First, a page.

First appeared in Boston Herald
By Aron Solomon
These days, we read a lot about what people “create” on ChatGPT and, following naturally from that, whether they actually own what they have created.
The idea of creation on ChatGPT and other similar AI tools might be a little bit of a stretch. These are language models that, at least in theory, are continuously improved as we put more data sets into them.
But the idea of us having intellectual property rights over anything that we create in ChatGPT makes me think about, of all things, a Big Mac.
I think about a Big Mac because there is a popular YouTube series where a famous chef is given fast food by his adult son and then asked to create something gourmet using what he was given. The end result is something that usually differs fairly dramatically from whatever fast food item the chef was given.
But when I think about what we do with ChatGPT and similar tools, I think about being given a Big Mac, disassembling it, and putting it back together in a different order. I don’t think that gives me any ownership over the Big Mac, nor is it particularly creative. Fundamentally and foundationally, all I’m doing is using whatever control I have over the ingredients to make modifications that don’t really alter what they are.
So when we use ChatGPT for the purpose of creating something to be published, I think we need to be very aware that we are simply borrowing the output rather than creating it or ultimately owning it.
Of course, at least anyone I’ve ever met who is even vaguely familiar with ChatGPT doesn’t simply put in a query and cut and paste the response. There are many reasons for that, ranging from simple honesty to the quality of the output we receive. Almost always, we take a paragraph of research from a tool, such as ChatGPT, put it into our own words, and then, by doing so, we change the output and its meaning.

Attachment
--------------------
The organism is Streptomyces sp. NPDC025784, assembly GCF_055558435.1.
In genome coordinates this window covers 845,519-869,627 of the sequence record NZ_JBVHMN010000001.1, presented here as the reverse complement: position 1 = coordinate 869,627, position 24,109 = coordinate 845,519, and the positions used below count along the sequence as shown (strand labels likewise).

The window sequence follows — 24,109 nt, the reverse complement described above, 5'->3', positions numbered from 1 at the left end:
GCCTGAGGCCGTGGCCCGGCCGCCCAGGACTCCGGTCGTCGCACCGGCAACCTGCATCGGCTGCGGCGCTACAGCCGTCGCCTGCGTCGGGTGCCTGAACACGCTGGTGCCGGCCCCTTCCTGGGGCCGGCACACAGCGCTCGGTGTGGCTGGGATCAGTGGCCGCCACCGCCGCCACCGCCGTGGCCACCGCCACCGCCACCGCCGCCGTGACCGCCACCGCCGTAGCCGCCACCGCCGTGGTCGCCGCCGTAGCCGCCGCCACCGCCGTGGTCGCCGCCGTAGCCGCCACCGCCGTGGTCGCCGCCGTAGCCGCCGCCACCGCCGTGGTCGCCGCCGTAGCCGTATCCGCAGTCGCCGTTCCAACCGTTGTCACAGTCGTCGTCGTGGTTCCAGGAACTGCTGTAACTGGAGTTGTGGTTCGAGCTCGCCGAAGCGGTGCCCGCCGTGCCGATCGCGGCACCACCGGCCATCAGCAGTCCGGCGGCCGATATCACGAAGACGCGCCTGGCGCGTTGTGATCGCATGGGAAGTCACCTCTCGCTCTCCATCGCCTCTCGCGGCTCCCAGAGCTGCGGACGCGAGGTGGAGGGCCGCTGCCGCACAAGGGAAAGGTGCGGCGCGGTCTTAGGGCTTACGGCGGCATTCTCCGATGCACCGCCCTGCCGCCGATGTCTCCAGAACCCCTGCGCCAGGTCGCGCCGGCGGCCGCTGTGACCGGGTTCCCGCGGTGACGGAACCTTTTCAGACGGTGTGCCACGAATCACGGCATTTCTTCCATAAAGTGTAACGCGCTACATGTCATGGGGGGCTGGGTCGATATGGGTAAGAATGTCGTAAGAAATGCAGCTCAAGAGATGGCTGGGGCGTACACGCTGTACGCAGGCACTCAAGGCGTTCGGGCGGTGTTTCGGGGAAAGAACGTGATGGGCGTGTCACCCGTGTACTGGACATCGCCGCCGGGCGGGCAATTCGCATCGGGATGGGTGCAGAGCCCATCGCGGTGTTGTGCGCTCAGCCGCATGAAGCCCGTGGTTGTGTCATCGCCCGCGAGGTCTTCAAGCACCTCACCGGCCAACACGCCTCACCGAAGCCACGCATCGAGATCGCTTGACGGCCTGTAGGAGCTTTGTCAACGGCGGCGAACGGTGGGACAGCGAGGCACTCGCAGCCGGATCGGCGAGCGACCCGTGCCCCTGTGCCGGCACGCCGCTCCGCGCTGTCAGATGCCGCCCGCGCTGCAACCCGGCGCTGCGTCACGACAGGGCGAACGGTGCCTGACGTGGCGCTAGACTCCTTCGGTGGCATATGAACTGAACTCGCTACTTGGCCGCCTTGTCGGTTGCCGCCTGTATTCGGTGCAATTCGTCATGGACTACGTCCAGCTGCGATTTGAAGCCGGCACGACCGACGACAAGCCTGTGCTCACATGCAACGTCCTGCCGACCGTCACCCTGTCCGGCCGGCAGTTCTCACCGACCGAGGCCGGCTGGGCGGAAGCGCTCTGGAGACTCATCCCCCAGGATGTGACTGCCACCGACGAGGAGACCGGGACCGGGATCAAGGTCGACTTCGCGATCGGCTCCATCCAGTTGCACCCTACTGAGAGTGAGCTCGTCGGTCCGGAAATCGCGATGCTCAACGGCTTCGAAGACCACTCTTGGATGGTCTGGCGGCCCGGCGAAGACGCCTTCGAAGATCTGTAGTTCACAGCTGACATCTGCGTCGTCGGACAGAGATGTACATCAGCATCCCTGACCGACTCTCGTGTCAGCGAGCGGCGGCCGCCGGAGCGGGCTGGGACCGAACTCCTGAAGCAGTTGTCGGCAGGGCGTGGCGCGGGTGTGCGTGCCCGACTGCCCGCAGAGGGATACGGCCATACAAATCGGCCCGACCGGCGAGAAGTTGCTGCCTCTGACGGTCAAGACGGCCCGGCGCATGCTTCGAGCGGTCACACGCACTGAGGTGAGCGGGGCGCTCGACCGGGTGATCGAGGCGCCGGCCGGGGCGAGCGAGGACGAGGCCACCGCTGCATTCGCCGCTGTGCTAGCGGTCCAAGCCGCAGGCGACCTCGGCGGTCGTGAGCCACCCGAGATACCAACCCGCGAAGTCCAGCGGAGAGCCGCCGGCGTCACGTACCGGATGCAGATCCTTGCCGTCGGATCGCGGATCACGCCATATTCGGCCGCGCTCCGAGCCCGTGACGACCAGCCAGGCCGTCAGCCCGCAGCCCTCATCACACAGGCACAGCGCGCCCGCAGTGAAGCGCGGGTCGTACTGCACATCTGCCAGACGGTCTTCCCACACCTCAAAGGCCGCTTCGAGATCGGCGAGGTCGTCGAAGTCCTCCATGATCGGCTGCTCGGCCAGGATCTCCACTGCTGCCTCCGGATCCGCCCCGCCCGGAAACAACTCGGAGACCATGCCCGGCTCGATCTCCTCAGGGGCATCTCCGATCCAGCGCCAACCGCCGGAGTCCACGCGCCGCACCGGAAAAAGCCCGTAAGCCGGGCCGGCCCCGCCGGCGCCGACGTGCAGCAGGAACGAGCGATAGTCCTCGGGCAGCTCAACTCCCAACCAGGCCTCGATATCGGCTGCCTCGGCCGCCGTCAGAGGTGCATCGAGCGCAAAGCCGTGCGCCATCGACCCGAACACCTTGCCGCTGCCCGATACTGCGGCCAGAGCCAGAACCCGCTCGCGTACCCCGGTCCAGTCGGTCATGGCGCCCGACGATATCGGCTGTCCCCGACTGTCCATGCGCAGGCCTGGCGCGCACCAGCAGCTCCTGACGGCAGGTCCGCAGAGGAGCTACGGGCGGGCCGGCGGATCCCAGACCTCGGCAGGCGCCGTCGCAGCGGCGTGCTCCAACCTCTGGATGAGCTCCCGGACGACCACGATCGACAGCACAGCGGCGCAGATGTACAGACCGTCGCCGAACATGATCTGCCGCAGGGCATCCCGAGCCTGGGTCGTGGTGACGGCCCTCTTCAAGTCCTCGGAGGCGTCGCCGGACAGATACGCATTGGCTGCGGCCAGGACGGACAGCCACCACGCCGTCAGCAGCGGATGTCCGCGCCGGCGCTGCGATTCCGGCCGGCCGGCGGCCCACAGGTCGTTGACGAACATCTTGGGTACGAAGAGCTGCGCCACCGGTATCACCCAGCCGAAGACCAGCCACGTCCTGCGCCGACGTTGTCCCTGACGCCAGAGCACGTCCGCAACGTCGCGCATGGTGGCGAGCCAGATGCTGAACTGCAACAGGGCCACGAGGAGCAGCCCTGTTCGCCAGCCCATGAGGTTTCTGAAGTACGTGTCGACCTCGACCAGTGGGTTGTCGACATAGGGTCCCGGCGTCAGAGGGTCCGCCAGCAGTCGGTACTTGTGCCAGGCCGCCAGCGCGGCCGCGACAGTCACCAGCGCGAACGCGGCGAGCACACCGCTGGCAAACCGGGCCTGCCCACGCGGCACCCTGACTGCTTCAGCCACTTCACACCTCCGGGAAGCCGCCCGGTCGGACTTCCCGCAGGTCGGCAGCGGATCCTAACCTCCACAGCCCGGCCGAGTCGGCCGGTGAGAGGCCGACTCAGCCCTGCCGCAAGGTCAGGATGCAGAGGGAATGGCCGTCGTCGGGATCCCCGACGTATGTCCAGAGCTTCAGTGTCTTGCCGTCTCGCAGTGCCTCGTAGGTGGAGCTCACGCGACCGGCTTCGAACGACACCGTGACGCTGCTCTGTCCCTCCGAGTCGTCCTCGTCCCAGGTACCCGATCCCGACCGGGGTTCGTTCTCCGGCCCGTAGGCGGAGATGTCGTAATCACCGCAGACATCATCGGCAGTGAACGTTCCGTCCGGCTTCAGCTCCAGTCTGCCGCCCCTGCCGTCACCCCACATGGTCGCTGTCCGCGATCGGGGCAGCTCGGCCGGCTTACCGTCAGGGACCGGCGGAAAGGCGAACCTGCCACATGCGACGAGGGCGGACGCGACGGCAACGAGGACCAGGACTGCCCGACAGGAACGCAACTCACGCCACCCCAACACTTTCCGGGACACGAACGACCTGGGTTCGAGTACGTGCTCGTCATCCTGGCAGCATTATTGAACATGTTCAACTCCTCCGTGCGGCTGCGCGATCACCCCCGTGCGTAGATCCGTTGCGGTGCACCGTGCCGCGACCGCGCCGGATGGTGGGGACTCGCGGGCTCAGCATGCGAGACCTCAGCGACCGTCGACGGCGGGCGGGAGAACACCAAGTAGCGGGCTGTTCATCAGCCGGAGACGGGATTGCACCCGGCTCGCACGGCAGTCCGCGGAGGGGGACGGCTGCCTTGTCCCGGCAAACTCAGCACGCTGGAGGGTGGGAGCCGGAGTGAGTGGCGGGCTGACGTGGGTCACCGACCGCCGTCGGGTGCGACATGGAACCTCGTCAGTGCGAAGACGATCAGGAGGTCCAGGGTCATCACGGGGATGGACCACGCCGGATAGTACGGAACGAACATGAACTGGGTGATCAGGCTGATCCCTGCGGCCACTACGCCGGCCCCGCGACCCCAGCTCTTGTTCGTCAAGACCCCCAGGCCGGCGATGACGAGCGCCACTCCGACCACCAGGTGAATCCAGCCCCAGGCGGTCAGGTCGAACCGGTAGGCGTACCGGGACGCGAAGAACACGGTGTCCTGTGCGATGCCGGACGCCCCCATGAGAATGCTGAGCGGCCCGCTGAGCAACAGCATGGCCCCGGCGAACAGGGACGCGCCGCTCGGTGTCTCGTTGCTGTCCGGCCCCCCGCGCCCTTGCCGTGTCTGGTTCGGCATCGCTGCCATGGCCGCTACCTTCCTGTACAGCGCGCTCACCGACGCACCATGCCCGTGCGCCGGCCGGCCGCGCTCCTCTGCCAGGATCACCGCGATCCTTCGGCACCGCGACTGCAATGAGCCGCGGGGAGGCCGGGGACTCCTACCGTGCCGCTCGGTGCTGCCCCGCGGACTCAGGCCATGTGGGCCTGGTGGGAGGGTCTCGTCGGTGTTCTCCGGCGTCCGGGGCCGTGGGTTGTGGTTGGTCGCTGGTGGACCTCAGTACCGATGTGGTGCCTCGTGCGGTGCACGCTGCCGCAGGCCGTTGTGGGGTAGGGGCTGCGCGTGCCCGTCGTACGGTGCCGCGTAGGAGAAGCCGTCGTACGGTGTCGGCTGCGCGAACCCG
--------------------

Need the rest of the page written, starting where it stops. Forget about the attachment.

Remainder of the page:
But doing this does absolutely not mean that we are then able to exert intellectual property ownership rights over what we have “created” because, well, we haven’t created a thing.
The European Commission recently decided to ask ChatGPT itself who owns the content created on it, then they published the answer on an official EU site:
As the same EU report highlighted:
As ChatGPT itself states, while the content generated may be protected by copyright, it will not be owned by the AI itself. Indeed, under European (and US) law AI cannot own copyright, as it cannot be recognised as an author and does not have the legal personality which is a pre-requisite for owning (intangible) assets.
CopyAI is a for-profit service offering the same AI writing outputs as ChatGPT. Their terms of service address the IP issue as clearly as possible:
Ownership of Intellectual Property.
We may make available through the Services content that is subject to intellectual property rights, including Generated Content. We and our licensors (as applicable) retain all rights to that content.
But it gets even more interesting than this. Not only do you not own what you create on CopyAI, but others can also access, change, and use it:
Permissions to Your User Content.
By making any User Content available through the Services you hereby grant to Copy.AI, its licensors, and their affiliates a non-exclusive, transferable, perpetual, irrevocable, worldwide, royalty-free, fully paid-up license, with the right to sublicense, to use, host, store, copy, communicate, modify, create derivative works based upon, distribute, publish, publicly display, and publicly perform your User Content in connection with Copy.AI, its licensors, and their affiliate providing, operating, securing, and improving their services.
Richard DiTomaso, a Philadelphia lawyer, points out that part of the problem here is expectation vs. reality:
“In early 2023, few people who use artificial intelligence to generate content understand what can and can’t be done with what they create and who ultimately owns it. This will change but not overnight.”
My own belief is that any notion of creation here ultimately belongs to the creators of the software. But that’s simply a legal hypothesis until litigation proves it true or false.
What’s clear is that the laws we have on the books today about intellectual property aren’t going to cut it. It’s going to take litigation to drive change in the law we currently have because they’re just not able to deal with the kinds of change we’re already seeing.
About Aron Solomon
A Pulitzer Prize-nominated writer, Aron Solomon, JD, is the Chief Legal Analyst for Esquire Digital and the Editor-in-Chief for Today’s Esquire. He has taught entrepreneurship at McGill University and the University of Pennsylvania, and was elected to Fastcase 50, recognizing the top 50 legal innovators in the world. Aron has been featured in Forbes, CBS News, CNBC, USA Today, ESPN, TechCrunch, The Hill, BuzzFeed, Fortune, Venture Beat, The Independent, Fortune China, Yahoo!, ABA Journal, Law.com, The Boston Globe, YouTube, NewsBreak, and many other leading publications.